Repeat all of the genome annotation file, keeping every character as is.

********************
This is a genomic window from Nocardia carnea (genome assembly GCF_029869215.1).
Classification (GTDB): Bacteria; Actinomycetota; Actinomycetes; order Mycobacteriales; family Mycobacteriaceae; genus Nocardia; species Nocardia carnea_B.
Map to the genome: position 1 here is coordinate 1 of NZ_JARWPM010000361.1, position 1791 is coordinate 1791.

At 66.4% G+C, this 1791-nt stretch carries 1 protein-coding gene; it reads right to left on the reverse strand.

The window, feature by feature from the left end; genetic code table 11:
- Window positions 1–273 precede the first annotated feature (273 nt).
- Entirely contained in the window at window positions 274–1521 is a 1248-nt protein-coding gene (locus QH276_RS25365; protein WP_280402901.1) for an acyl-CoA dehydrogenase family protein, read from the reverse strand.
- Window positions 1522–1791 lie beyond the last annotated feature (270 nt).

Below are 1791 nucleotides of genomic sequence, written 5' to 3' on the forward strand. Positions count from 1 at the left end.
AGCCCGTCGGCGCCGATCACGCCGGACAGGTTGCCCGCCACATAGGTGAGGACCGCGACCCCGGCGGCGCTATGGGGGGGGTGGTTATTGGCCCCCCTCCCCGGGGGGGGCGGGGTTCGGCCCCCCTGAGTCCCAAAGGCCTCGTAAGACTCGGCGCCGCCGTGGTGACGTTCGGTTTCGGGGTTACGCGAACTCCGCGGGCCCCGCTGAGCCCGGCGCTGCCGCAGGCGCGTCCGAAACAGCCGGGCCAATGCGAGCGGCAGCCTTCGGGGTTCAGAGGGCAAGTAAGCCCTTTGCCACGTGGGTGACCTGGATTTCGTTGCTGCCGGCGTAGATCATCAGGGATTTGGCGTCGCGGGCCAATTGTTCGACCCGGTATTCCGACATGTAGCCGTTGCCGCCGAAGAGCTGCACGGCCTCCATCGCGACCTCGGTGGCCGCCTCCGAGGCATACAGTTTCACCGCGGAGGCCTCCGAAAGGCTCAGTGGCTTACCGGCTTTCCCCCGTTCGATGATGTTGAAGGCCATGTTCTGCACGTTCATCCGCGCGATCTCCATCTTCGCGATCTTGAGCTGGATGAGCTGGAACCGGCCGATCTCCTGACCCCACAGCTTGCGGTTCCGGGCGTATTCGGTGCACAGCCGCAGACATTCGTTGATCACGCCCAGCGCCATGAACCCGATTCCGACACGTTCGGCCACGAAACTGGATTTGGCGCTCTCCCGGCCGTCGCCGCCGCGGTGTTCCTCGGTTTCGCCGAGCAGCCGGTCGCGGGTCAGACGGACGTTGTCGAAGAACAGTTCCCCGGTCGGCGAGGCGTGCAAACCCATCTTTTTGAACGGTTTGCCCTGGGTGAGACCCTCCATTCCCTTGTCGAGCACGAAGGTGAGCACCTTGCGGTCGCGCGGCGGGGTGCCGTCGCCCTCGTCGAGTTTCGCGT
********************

This is a genomic window from Nocardia carnea (genome assembly GCF_029869215.1).
Classification (GTDB): Bacteria; Actinomycetota; Actinomycetes; order Mycobacteriales; family Mycobacteriaceae; genus Nocardia; species Nocardia carnea_B.
Map to the genome: position 1 here is coordinate 1 of NZ_JARWPM010000361.1, position 1791 is coordinate 1791.

At 66.4% G+C, this 1791-nt stretch carries 1 protein-coding gene; it reads right to left on the reverse strand.

The window, feature by feature from the left end; genetic code table 11:
- Window positions 1–273 precede the first annotated feature (273 nt).
- Entirely contained in the window at window positions 274–1521 is a 1248-nt protein-coding gene (locus QH276_RS25365; protein WP_280402901.1) for an acyl-CoA dehydrogenase family protein, read from the reverse strand.
- Window positions 1522–1791 lie beyond the last annotated feature (270 nt).

Below are 1791 nucleotides of genomic sequence, written 5' to 3' on the forward strand. Positions count from 1 at the left end.
AGCCCGTCGGCGCCGATCACGCCGGACAGGTTGCCCGCCACATAGGTGAGGACCGCGACCCCGGCGGCGCTATGGGGGGGGTGGTTATTGGCCCCCCTCCCCGGGGGGGGCGGGGTTCGGCCCCCCTGAGTCCCAAAGGCCTCGTAAGACTCGGCGCCGCCGTGGTGACGTTCGGTTTCGGGGTTACGCGAACTCCGCGGGCCCCGCTGAGCCCGGCGCTGCCGCAGGCGCGTCCGAAACAGCCGGGCCAATGCGAGCGGCAGCCTTCGGGGTTCAGAGGGCAAGTAAGCCCTTTGCCACGTGGGTGACCTGGATTTCGTTGCTGCCGGCGTAGATCATCAGGGATTTGGCGTCGCGGGCCAATTGTTCGACCCGGTATTCCGACATGTAGCCGTTGCCGCCGAAGAGCTGCACGGCCTCCATCGCGACCTCGGTGGCCGCCTCCGAGGCATACAGTTTCACCGCGGAGGCCTCCGAAAGGCTCAGTGGCTTACCGGCTTTCCCCCGTTCGATGATGTTGAAGGCCATGTTCTGCACGTTCATCCGCGCGATCTCCATCTTCGCGATCTTGAGCTGGATGAGCTGGAACCGGCCGATCTCCTGACCCCACAGCTTGCGGTTCCGGGCGTATTCGGTGCACAGCCGCAGACATTCGTTGATCACGCCCAGCGCCATGAACCCGATTCCGACACGTTCGGCCACGAAACTGGATTTGGCGCTCTCCCGGCCGTCGCCGCCGCGGTGTTCCTCGGTTTCGCCGAGCAGCCGGTCGCGGGTCAGACGGACGTTGTCGAAGAACAGTTCCCCGGTCGGCGAGGCGTGCAAACCCATCTTTTTGAACGGTTTGCCCTGGGTGAGACCCTCCATTCCCTTGTCGAGCACGAAGGTGAGCACCTTGCGGTCGCGCGGCGGGGTGCCGTCGCCCTCGTCGAGTTTCGCGT